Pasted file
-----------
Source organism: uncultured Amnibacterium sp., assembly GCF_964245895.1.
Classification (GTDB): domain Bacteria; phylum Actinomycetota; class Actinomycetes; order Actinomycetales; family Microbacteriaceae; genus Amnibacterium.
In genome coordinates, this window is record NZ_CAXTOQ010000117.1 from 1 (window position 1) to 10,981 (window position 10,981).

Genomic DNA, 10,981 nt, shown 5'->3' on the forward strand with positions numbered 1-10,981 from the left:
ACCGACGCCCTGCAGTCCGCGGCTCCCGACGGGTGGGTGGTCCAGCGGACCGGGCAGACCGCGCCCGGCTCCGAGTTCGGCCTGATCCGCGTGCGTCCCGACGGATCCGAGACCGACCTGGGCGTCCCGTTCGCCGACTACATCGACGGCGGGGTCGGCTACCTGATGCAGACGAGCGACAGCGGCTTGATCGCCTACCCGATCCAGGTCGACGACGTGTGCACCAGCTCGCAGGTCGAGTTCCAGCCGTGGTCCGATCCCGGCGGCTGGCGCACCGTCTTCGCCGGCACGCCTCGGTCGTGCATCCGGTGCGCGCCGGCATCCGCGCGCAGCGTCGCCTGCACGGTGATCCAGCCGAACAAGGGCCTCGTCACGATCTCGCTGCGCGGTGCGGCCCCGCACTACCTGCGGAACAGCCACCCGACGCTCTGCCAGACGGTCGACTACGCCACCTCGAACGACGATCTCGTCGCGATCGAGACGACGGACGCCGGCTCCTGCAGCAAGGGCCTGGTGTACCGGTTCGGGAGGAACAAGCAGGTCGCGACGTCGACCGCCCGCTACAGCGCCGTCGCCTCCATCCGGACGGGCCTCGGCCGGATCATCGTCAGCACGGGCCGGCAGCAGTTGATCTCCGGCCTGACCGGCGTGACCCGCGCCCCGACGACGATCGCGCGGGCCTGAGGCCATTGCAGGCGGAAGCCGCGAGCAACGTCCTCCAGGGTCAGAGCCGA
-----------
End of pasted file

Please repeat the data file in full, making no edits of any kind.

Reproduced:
Source organism: uncultured Amnibacterium sp., assembly GCF_964245895.1.
Classification (GTDB): domain Bacteria; phylum Actinomycetota; class Actinomycetes; order Actinomycetales; family Microbacteriaceae; genus Amnibacterium.
In genome coordinates, this window is record NZ_CAXTOQ010000117.1 from 1 (window position 1) to 10,981 (window position 10,981).

Genomic DNA, 10,981 nt, shown 5'->3' on the forward strand with positions numbered 1-10,981 from the left:
ACCGACGCCCTGCAGTCCGCGGCTCCCGACGGGTGGGTGGTCCAGCGGACCGGGCAGACCGCGCCCGGCTCCGAGTTCGGCCTGATCCGCGTGCGTCCCGACGGATCCGAGACCGACCTGGGCGTCCCGTTCGCCGACTACATCGACGGCGGGGTCGGCTACCTGATGCAGACGAGCGACAGCGGCTTGATCGCCTACCCGATCCAGGTCGACGACGTGTGCACCAGCTCGCAGGTCGAGTTCCAGCCGTGGTCCGATCCCGGCGGCTGGCGCACCGTCTTCGCCGGCACGCCTCGGTCGTGCATCCGGTGCGCGCCGGCATCCGCGCGCAGCGTCGCCTGCACGGTGATCCAGCCGAACAAGGGCCTCGTCACGATCTCGCTGCGCGGTGCGGCCCCGCACTACCTGCGGAACAGCCACCCGACGCTCTGCCAGACGGTCGACTACGCCACCTCGAACGACGATCTCGTCGCGATCGAGACGACGGACGCCGGCTCCTGCAGCAAGGGCCTGGTGTACCGGTTCGGGAGGAACAAGCAGGTCGCGACGTCGACCGCCCGCTACAGCGCCGTCGCCTCCATCCGGACGGGCCTCGGCCGGATCATCGTCAGCACGGGCCGGCAGCAGTTGATCTCCGGCCTGACCGGCGTGACCCGCGCCCCGACGACGATCGCGCGGGCCTGAGGCCATTGCAGGCGGAAGCCGCGAGCAACGTCCTCCAGGGTCAGAGCCGA